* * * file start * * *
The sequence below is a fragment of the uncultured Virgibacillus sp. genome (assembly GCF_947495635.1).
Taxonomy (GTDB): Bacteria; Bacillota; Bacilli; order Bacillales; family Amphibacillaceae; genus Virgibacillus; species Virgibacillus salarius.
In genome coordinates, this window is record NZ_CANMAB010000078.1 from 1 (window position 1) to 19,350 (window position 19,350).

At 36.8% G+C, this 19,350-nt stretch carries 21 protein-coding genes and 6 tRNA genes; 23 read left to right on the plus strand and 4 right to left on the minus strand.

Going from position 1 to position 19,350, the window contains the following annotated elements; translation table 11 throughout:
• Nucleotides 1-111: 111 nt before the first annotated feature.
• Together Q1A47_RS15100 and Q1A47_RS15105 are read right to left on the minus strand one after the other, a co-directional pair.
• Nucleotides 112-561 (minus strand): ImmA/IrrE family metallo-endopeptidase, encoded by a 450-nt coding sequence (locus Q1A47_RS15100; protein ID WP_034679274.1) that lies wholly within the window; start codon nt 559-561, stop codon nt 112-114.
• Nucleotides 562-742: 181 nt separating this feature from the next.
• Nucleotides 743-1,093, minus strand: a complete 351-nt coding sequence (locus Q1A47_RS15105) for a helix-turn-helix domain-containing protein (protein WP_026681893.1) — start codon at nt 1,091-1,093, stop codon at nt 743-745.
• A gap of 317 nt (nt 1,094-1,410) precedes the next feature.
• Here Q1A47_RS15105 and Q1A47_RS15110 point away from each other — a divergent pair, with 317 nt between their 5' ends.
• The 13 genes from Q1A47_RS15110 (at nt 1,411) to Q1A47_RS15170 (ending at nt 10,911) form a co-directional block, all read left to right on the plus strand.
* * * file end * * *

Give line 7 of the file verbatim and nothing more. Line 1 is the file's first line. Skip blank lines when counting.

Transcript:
• Together Q1A47_RS15100 and Q1A47_RS15105 are read right to left on the minus strand one after the other, a co-directional pair.